• Seismic Surveys & Airguns

    A seismic survey is conducted when compressed air streams or focused sonic waves are sent towards the ocean floor in order to gauge the depth, location and structure of the valuable geophysical resources that lie underneath.  Scientists confirm that seismic surveys increase noise levels to twice the normal level and impact marine life by disturbing their habits essential for survival. One of the biggest culprits of underwater noise is the technique used during seismic surveys to prospect for oil and gas offshore. Companies use high-volume air guns that are so loud, you can see the water rise and fall when the guns go off.  The devices, towed behind vessels that trace grids on the ocean surface, emit blasts of compressed air that both energy companies and conservationists acknowledge are at least as loud as a roaring jet engine. The use of airguns unavoidably results in noise pollution in the surrounding area. The acoustic impacts on marine mammals associated with seismic surveys for oil & gas can be reduced if frequently mitigated with the use of passive acoustics. To ensure that marine mammals are not harmed when in the close vicinity of these activities, regulatory authorities request so-called mitigation measures for their protection. One of such measures requires airguns to be switched off when whales approach the respective sound source too closely.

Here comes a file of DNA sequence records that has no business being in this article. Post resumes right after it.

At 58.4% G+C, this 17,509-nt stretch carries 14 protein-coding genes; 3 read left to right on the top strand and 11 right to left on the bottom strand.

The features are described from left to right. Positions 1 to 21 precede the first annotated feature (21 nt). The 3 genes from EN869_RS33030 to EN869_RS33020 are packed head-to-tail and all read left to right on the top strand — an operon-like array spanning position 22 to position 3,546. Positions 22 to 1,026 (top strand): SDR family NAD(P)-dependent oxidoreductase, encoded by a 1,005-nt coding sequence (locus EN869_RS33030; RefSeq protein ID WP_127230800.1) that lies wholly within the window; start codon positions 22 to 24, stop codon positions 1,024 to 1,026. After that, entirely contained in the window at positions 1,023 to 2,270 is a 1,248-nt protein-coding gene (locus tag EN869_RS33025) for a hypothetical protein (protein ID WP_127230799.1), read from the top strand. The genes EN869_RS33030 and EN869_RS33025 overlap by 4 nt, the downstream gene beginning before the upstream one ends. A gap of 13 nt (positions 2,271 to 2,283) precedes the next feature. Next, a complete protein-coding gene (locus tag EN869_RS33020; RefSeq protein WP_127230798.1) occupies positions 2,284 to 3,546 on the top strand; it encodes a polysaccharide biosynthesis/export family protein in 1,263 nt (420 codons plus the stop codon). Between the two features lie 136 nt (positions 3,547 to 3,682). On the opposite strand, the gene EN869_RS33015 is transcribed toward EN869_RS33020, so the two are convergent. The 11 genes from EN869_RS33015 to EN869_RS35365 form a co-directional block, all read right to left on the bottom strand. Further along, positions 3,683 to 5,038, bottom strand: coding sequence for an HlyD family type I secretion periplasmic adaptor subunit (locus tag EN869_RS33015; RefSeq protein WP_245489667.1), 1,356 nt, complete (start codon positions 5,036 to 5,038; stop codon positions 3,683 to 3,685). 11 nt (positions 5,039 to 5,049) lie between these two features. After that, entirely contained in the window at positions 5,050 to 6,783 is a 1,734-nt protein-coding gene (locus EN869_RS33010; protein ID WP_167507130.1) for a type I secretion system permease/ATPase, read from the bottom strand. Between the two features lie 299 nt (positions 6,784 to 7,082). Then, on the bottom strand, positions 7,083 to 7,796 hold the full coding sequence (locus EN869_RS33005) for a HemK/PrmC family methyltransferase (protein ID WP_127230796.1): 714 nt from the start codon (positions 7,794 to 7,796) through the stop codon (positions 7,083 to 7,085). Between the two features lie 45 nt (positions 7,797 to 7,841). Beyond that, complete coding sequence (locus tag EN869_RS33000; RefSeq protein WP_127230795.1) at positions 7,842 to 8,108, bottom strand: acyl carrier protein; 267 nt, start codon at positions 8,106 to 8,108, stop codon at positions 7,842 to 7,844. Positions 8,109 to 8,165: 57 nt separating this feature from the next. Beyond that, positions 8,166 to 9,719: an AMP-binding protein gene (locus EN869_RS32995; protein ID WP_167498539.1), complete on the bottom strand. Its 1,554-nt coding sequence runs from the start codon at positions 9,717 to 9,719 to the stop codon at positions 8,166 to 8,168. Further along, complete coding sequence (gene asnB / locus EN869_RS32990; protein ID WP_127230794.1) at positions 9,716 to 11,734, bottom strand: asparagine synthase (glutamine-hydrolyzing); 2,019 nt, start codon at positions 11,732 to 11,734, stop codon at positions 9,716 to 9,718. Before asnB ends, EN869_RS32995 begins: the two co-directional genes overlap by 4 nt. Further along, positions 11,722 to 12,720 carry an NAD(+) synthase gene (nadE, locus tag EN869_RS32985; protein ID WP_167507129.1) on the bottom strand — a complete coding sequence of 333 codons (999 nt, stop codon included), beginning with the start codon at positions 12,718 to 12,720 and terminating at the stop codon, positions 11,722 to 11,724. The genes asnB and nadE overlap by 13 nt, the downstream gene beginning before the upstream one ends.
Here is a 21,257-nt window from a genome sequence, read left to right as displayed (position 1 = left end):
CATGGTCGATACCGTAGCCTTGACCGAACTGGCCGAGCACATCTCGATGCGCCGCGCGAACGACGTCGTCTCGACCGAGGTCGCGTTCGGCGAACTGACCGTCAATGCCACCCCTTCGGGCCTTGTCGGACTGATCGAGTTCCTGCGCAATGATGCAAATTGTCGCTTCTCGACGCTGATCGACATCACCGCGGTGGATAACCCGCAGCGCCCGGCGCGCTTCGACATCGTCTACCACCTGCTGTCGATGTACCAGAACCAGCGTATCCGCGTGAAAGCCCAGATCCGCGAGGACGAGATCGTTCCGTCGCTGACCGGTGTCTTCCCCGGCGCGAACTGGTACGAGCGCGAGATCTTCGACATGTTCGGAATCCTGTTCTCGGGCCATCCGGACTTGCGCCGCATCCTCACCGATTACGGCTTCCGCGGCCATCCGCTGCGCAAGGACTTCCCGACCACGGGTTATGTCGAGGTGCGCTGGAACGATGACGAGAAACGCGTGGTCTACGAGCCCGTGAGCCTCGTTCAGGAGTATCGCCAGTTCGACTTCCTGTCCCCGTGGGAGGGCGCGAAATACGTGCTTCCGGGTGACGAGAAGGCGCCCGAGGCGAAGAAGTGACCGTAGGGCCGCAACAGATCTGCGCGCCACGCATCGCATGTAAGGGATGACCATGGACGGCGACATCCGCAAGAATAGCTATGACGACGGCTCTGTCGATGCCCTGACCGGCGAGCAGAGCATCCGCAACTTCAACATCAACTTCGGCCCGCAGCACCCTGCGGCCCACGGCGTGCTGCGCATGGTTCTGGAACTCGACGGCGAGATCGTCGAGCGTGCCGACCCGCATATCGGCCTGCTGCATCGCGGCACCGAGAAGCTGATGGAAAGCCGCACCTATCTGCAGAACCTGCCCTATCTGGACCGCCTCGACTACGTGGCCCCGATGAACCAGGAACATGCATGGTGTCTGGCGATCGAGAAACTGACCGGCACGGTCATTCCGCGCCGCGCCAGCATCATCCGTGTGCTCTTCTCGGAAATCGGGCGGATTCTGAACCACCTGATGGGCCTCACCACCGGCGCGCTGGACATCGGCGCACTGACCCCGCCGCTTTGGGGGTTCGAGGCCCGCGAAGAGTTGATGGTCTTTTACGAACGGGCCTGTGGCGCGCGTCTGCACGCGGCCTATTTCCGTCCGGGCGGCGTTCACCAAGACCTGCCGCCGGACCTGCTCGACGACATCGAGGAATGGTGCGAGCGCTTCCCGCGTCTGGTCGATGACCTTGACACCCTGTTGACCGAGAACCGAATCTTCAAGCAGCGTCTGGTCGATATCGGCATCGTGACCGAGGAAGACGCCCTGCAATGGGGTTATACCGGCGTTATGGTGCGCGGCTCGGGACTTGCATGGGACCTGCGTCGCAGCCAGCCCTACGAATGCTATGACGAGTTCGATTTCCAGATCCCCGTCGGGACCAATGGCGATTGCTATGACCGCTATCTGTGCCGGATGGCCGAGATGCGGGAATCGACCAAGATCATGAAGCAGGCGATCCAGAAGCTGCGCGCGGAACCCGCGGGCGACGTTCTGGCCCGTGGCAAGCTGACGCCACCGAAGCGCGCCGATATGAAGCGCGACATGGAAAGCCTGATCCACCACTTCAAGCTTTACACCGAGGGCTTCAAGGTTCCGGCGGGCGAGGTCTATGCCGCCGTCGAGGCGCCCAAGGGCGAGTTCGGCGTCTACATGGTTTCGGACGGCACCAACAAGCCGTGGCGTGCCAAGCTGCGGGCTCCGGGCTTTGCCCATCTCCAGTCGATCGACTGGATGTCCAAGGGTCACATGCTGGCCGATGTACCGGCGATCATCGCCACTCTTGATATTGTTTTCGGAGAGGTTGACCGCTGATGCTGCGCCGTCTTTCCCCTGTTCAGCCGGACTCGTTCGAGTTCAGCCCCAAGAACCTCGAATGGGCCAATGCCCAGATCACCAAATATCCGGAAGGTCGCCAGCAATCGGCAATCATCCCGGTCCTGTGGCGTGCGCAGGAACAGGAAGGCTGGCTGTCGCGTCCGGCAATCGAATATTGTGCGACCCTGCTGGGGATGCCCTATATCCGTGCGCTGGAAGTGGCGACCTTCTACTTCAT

• Pipeline Leak Detection

    Hydrophones can be used as acoustic leak detectors because they identify the sound or vibration induced by water escaping from pipelines under pressure. When pressurized water leaks from a pipe it creates a sound or an acoustic signal that can travel through both the pipe wall and the water column in the pipeline. Most of the existing acoustic leak-detection techniques rely on external measurements of sound emitted from the turbulent jet of water escaping the pipe.

  • Machine Health Monitoring

    Hydrophones can be used to monitor the health of underwater machinery. Attaching a hydrophone is not only beneficial for monitoring the health of the machine, but also for the operator as the hydrophone becomes an additional sensor. The hydrophone as a sensor can help provide direction as sound will indicate when the operator has run the machine into an object underwater and has to manoeuvre around it.